Poppy production in Mexico is overtaking marijuana as the top illicit crop grown in the Latin American nation, according to a new report released by the Mexican government.

Mexican authorities last year eradicated 40 percent more poppy plants than it did marijuana plants, the Mexican defense ministry reported.

Opium and heroin are both derived from poppy and the use of these narcotics has risen in the United States, the largest market for drugs coming from Mexico. While the Mexican cartels provide only 7 percent of the world’s heroin, it is a key supplier of the narcotics flowing into the U.S.

The numbers are a significant change from 2007, when the area with marijuana crops destroyed by Mexican troops was about 50 percent greater than that of poppy – about -- 22,965 hectares compared to 11,393 hectares. The gap, however, quickly began to narrow in 2008 and 2009, with a shift occurring last year, when 14,347 hectares of poppy was destroyed compared to just 8,670 hectares of marijuana.

The study also indicates that poppy production throughout the country is widespread, with it being grown both in northern border states like Nuevo León, Chihuahua and Sinaloa as well as in the far south of the country in Chiapas and Yucatán. Authorities also reported poppy field eradication on the Baja California peninsula in 2009, reported Mexican watchdog site Animal Politico.

“These fluctuations have placed poppy as the most grown drug in Mexico,” the site reported. “It is noteworthy in that not only has there been the constant increase in poppy cultivation, but also a progressive decrease in the cultivation of cannabis.”

Marijuana, still the most widely used illicit substance in the U.S. and a major cash cow for the Mexican drug cartels, has seen a decrease in cross border sales recently, which some experts theorize is due in part to the legalization of marijuana in state such as California and Colorado.

A study by the Mexican Competitiveness Institute, "If Our Neighbors Legalize," states that if American growers were allowed to produce their own high-quality and relatively cheap marijuana then it would cut down the flow of illicit pot coming across the border from Mexico, where the substance is generally regarded as more expensive and of a lesser quality.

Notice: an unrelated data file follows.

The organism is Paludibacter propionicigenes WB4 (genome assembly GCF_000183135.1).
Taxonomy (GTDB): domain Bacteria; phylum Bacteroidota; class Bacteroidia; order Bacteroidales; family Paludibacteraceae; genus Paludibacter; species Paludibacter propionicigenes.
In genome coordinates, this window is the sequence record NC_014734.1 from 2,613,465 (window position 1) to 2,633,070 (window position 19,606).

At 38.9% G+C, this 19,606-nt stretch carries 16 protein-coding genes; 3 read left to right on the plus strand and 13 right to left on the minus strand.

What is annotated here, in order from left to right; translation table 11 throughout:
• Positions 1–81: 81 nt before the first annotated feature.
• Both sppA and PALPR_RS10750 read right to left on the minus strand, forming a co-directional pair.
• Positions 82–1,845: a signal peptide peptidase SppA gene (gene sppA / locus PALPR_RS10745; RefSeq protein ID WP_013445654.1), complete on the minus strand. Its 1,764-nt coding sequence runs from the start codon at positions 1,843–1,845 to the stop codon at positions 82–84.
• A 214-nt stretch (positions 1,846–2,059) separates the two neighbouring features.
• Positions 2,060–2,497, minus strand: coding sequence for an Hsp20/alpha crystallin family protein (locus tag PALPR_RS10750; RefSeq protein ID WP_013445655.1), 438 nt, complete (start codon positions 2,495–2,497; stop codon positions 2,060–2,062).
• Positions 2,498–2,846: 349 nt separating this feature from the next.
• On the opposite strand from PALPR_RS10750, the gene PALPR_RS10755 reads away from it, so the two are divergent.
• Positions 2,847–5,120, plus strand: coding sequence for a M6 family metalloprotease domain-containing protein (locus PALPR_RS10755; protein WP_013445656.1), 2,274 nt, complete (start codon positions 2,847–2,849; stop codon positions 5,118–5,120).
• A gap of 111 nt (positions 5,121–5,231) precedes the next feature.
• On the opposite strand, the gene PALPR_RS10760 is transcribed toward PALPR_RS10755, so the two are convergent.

The study, which assumes that Mexican cartels earn more than $6 billion a year from drug smuggling to the U.S., claims that the cartels look to lose $1.4 billion because of Colorado’s legalization and $1.3 billion for Washington’s legalization effort.

"If I were a cartel member and I knew Colorado and Washington had it legal, I'd get a couple front people and do my business out of those states. Why would I not?" said Thomas J. Gorman, head of the Rocky Mountain High-Intensity Drug Trafficking Area, a government agency that coordinates anti-drug efforts, according to CBS News.

Besides heroin, Mexican cartels, specifically the Sinaloa Cartel headed by Joaquín “El Chapo” Guzmán, have made huge inroads into the methamphetamine trade.

Guzmán is the main methamphetamine smuggler in the Asia-Pacific-Mexico-United States triangle; he controls 80 percent of the U.S. drug market and rakes in an estimated $3 billion in annual revenue, according to a new study.

His Sinaloa cartel "is an authentic global enterprise since both his markets and products exhibit a high degree of diversification," researcher Jose Luis Leon said in a report titled "Methamphetamine Traffic: Asia-Mexico-United States."

Although some skeptics in Mexico question Chapo's inclusion on Forbes magazine's list of the world's wealthiest people, Rand Corporation figures indicate the drug trafficker "obtains revenues of at least $3 billion annually, comparable to those of Netflix or Facebook."

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